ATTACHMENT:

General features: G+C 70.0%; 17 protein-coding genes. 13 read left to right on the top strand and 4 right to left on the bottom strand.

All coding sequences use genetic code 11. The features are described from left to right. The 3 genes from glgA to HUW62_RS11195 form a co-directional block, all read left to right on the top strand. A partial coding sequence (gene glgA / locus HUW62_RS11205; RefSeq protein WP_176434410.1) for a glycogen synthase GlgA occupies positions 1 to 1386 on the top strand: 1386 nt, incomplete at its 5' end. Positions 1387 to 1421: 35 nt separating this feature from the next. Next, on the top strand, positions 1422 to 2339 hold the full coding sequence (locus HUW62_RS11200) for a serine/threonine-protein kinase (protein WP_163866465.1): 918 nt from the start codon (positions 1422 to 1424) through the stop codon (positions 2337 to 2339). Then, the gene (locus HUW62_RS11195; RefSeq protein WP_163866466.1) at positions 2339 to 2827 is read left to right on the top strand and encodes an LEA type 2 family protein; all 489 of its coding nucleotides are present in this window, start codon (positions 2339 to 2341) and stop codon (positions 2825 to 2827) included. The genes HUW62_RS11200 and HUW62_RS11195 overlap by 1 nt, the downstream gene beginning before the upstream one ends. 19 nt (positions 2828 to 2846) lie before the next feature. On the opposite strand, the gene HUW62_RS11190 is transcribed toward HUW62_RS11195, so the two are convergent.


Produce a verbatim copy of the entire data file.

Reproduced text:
General features: G+C 70.0%; 17 protein-coding genes. 13 read left to right on the top strand and 4 right to left on the bottom strand.

All coding sequences use genetic code 11. The features are described from left to right. The 3 genes from glgA to HUW62_RS11195 form a co-directional block, all read left to right on the top strand. A partial coding sequence (gene glgA / locus HUW62_RS11205; RefSeq protein WP_176434410.1) for a glycogen synthase GlgA occupies positions 1 to 1386 on the top strand: 1386 nt, incomplete at its 5' end. Positions 1387 to 1421: 35 nt separating this feature from the next. Next, on the top strand, positions 1422 to 2339 hold the full coding sequence (locus HUW62_RS11200) for a serine/threonine-protein kinase (protein WP_163866465.1): 918 nt from the start codon (positions 1422 to 1424) through the stop codon (positions 2337 to 2339). Then, the gene (locus HUW62_RS11195; RefSeq protein WP_163866466.1) at positions 2339 to 2827 is read left to right on the top strand and encodes an LEA type 2 family protein; all 489 of its coding nucleotides are present in this window, start codon (positions 2339 to 2341) and stop codon (positions 2825 to 2827) included. The genes HUW62_RS11200 and HUW62_RS11195 overlap by 1 nt, the downstream gene beginning before the upstream one ends. 19 nt (positions 2828 to 2846) lie before the next feature. On the opposite strand, the gene HUW62_RS11190 is transcribed toward HUW62_RS11195, so the two are convergent.